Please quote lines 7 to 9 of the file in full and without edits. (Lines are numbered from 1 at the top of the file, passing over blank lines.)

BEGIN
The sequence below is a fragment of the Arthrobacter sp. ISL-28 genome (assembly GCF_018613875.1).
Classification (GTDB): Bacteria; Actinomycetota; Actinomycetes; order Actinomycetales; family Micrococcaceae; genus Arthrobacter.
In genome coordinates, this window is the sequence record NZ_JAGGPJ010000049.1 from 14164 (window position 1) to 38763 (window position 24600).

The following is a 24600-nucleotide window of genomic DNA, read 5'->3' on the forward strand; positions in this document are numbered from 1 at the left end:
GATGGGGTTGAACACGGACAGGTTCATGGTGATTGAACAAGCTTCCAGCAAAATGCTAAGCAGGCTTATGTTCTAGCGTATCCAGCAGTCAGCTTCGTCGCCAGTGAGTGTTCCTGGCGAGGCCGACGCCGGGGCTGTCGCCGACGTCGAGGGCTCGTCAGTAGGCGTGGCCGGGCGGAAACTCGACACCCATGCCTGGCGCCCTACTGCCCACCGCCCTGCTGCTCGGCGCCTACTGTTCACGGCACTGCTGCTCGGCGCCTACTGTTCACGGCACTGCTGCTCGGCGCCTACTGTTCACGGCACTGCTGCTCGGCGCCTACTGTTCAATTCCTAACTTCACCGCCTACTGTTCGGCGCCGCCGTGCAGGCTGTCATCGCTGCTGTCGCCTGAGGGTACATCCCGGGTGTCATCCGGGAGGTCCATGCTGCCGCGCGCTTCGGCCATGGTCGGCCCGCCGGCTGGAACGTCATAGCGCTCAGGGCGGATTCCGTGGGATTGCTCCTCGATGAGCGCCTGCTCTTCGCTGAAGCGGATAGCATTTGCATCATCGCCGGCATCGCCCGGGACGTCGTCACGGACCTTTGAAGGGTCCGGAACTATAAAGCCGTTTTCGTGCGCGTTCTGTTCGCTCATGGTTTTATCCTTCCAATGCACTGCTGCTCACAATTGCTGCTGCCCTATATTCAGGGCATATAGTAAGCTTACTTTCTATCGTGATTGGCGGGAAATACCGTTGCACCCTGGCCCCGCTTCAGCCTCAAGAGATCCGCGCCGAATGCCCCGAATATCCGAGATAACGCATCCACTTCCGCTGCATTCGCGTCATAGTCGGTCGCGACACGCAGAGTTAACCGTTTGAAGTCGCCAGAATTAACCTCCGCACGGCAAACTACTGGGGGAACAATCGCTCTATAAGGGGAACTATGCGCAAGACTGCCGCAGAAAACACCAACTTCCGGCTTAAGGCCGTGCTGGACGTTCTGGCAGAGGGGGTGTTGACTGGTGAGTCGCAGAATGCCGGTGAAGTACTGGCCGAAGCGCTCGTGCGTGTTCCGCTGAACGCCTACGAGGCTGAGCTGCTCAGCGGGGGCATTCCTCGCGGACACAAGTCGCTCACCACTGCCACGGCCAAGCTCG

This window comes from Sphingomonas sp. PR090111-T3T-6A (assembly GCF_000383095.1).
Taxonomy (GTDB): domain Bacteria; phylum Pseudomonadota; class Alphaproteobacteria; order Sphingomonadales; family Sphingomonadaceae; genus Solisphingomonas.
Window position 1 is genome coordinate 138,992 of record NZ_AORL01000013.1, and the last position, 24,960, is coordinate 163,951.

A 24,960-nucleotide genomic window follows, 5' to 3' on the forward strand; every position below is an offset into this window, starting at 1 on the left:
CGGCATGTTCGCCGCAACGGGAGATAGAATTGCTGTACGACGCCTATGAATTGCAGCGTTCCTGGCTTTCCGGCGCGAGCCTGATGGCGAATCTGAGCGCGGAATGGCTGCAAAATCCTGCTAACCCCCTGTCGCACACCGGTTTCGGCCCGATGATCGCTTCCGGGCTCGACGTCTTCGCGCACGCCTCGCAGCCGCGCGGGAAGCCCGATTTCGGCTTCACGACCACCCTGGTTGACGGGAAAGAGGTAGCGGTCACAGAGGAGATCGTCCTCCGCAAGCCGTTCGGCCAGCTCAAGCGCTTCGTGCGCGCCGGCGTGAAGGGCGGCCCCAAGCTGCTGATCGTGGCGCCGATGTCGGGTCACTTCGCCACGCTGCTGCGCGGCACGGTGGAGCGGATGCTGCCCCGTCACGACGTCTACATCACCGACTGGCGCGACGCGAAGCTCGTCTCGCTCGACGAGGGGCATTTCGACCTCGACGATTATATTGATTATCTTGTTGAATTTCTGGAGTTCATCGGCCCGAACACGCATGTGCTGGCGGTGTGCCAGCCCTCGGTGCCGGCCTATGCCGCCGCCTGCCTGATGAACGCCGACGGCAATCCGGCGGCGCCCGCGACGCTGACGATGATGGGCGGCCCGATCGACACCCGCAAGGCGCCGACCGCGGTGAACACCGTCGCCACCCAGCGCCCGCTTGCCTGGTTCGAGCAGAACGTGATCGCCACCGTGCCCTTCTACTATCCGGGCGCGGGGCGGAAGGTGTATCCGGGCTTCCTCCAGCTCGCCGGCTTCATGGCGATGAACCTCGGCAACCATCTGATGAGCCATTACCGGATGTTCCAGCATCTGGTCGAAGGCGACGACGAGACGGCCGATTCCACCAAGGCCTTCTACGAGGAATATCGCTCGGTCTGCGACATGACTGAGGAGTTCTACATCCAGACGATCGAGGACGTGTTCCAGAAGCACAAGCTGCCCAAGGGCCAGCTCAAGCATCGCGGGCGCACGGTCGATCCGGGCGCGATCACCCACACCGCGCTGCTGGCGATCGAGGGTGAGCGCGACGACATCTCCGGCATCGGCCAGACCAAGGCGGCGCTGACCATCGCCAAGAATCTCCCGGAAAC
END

Taxonomy (GTDB): domain Bacteria; phylum Pseudomonadota; class Alphaproteobacteria; order Sphingomonadales; family Sphingomonadaceae; genus Solisphingomonas.
Window position 1 is genome coordinate 138,992 of record NZ_AORL01000013.1, and the last position, 24,960, is coordinate 163,951.

A 24,960-nucleotide genomic window follows, 5' to 3' on the forward strand; every position below is an offset into this window, starting at 1 on the left: